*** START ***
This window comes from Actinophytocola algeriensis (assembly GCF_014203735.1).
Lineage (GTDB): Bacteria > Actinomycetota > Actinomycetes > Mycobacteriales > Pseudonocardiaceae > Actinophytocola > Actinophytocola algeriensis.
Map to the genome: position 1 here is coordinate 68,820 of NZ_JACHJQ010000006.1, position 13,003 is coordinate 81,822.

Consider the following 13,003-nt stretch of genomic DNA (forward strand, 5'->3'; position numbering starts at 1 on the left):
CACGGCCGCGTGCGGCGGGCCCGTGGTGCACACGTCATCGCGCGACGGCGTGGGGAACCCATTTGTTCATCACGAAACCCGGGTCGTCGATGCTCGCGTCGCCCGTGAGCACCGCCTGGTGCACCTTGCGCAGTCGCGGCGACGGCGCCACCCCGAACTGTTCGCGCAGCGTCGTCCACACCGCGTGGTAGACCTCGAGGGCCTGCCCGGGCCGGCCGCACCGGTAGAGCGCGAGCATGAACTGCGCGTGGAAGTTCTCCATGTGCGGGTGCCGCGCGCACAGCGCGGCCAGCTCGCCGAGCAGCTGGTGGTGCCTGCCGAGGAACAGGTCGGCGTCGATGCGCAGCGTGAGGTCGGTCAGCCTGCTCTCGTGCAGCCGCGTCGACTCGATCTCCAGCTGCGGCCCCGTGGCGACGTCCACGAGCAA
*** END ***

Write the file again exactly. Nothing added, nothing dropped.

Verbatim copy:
This window comes from Actinophytocola algeriensis (assembly GCF_014203735.1).
Lineage (GTDB): Bacteria > Actinomycetota > Actinomycetes > Mycobacteriales > Pseudonocardiaceae > Actinophytocola > Actinophytocola algeriensis.
Map to the genome: position 1 here is coordinate 68,820 of NZ_JACHJQ010000006.1, position 13,003 is coordinate 81,822.

Consider the following 13,003-nt stretch of genomic DNA (forward strand, 5'->3'; position numbering starts at 1 on the left):
CACGGCCGCGTGCGGCGGGCCCGTGGTGCACACGTCATCGCGCGACGGCGTGGGGAACCCATTTGTTCATCACGAAACCCGGGTCGTCGATGCTCGCGTCGCCCGTGAGCACCGCCTGGTGCACCTTGCGCAGTCGCGGCGACGGCGCCACCCCGAACTGTTCGCGCAGCGTCGTCCACACCGCGTGGTAGACCTCGAGGGCCTGCCCGGGCCGGCCGCACCGGTAGAGCGCGAGCATGAACTGCGCGTGGAAGTTCTCCATGTGCGGGTGCCGCGCGCACAGCGCGGCCAGCTCGCCGAGCAGCTGGTGGTGCCTGCCGAGGAACAGGTCGGCGTCGATGCGCAGCGTGAGGTCGGTCAGCCTGCTCTCGTGCAGCCGCGTCGACTCGATCTCCAGCTGCGGCCCCGTGGCGACGTCCACGAGCAA